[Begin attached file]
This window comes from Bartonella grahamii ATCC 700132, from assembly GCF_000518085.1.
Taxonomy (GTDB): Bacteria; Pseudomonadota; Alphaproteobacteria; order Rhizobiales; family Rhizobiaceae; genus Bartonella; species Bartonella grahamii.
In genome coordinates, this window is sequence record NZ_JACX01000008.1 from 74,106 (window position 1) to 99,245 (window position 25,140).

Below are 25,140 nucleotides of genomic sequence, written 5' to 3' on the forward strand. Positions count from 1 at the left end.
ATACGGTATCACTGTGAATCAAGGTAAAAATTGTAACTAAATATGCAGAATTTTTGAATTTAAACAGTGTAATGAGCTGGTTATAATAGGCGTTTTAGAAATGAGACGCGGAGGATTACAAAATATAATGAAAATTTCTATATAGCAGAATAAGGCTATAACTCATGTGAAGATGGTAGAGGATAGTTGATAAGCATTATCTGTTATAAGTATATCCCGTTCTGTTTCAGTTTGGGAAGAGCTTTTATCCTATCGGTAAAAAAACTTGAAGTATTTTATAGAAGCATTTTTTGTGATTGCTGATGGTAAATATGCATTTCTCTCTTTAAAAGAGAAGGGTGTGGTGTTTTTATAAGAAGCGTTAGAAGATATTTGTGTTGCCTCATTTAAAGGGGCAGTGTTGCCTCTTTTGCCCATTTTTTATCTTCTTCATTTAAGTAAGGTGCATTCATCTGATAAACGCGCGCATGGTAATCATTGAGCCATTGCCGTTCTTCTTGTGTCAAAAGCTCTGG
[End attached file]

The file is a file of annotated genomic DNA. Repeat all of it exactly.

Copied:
This window comes from Bartonella grahamii ATCC 700132, from assembly GCF_000518085.1.
Taxonomy (GTDB): Bacteria; Pseudomonadota; Alphaproteobacteria; order Rhizobiales; family Rhizobiaceae; genus Bartonella; species Bartonella grahamii.
In genome coordinates, this window is sequence record NZ_JACX01000008.1 from 74,106 (window position 1) to 99,245 (window position 25,140).

Below are 25,140 nucleotides of genomic sequence, written 5' to 3' on the forward strand. Positions count from 1 at the left end.
ATACGGTATCACTGTGAATCAAGGTAAAAATTGTAACTAAATATGCAGAATTTTTGAATTTAAACAGTGTAATGAGCTGGTTATAATAGGCGTTTTAGAAATGAGACGCGGAGGATTACAAAATATAATGAAAATTTCTATATAGCAGAATAAGGCTATAACTCATGTGAAGATGGTAGAGGATAGTTGATAAGCATTATCTGTTATAAGTATATCCCGTTCTGTTTCAGTTTGGGAAGAGCTTTTATCCTATCGGTAAAAAAACTTGAAGTATTTTATAGAAGCATTTTTTGTGATTGCTGATGGTAAATATGCATTTCTCTCTTTAAAAGAGAAGGGTGTGGTGTTTTTATAAGAAGCGTTAGAAGATATTTGTGTTGCCTCATTTAAAGGGGCAGTGTTGCCTCTTTTGCCCATTTTTTATCTTCTTCATTTAAGTAAGGTGCATTCATCTGATAAACGCGCGCATGGTAATCATTGAGCCATTGCCGTTCTTCTTGTGTCAAAAGCTCTGG